Tuesday, October 25, 2011

Negative convexity in mortgage bonds

I love it when the real world behaves in just the way that I wrote on the class room white board!

Case in point: Mortgage bonds have negative convexity over certain ranges of interest rates.  This means that when rates fall the value of the bond falls instead of increases as would be the case for a typical bond.  The reason for this effect is refinancing by the homeowners whose mortgages make up the cash flows of the bond.  As these homeowners refinance, the amount of promised cash flows declines, and so does the value of the bond.   Interest rates matter here because lower interest rates result in more refinancing.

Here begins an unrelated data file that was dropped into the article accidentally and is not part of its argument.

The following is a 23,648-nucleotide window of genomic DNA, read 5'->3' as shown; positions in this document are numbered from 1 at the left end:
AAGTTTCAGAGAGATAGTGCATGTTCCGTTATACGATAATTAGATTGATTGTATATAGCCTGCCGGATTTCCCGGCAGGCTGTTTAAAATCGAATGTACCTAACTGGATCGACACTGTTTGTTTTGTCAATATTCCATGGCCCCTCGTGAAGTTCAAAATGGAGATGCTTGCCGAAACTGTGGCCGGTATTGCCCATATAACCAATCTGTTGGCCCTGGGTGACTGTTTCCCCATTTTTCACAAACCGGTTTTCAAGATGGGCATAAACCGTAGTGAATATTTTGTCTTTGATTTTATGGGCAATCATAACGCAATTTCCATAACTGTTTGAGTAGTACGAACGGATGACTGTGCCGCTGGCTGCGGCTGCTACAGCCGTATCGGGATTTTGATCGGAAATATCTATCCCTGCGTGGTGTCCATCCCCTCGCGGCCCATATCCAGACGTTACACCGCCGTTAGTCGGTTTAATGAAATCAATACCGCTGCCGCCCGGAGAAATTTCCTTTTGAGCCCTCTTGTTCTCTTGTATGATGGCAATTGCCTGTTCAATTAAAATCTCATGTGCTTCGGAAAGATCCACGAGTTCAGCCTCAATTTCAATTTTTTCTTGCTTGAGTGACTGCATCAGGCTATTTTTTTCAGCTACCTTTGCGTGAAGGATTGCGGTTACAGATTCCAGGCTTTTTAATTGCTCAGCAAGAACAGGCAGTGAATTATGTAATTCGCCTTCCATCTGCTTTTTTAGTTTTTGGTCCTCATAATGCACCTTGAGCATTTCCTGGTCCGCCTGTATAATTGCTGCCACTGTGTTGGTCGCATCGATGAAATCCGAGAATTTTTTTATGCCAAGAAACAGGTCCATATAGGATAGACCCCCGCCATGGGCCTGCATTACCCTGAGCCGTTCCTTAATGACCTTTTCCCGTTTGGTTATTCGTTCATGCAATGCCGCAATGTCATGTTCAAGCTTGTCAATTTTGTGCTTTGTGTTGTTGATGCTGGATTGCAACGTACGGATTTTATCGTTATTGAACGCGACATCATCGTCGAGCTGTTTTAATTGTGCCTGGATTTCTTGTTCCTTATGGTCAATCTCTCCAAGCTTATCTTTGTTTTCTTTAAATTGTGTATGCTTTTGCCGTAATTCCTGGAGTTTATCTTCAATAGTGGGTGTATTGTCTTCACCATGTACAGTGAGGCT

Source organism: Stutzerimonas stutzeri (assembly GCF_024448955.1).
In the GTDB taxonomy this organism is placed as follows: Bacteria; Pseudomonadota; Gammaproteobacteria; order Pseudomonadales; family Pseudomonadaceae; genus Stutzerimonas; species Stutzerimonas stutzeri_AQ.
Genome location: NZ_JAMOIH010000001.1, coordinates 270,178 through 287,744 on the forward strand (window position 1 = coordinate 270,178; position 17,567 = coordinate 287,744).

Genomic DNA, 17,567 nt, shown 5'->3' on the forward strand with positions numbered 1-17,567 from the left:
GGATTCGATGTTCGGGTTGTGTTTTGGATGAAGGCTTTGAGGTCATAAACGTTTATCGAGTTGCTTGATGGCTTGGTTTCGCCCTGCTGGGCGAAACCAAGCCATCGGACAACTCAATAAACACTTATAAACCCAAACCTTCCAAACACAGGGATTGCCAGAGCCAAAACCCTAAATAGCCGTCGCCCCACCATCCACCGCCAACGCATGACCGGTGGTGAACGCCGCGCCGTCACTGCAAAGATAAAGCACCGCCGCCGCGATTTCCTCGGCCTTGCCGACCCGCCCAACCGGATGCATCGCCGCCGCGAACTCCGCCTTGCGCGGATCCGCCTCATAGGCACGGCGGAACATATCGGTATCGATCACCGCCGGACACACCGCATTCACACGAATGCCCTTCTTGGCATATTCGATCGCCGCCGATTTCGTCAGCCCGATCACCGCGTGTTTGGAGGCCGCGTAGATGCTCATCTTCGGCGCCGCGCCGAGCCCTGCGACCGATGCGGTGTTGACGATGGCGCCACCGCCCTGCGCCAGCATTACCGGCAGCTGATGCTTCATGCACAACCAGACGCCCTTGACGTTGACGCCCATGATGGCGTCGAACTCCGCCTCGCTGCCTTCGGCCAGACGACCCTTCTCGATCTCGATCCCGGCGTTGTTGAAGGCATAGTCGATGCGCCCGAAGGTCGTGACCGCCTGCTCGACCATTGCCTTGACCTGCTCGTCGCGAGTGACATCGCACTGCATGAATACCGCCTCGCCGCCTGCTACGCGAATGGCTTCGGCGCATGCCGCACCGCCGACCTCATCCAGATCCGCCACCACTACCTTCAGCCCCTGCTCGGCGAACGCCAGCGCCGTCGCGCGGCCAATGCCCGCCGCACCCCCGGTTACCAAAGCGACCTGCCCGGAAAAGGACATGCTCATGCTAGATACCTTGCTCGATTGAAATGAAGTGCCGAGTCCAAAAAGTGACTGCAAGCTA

OK, so what is happening today?  Well, there are a lot of homeowners who can't refinance because they have negative equity.  So even though they see interest rates fall, they cannot take advantage of these lower rates, that is, until now.  President Obama's latest initiative to enable these under water homeowners to refinance will result in many mortgage bonds getting paid off early and, as a result, fall in value.

The FT has a great article on this which notes that only the mortgage bonds which had coupon rates that are above the prevailing mortgage interest rates suffered a price decline around the announcement of the plan - exactly as we would expect.

As noted in the article, part of this plan is basically paid for by a wealth transfer from the mortgage bond holders to households.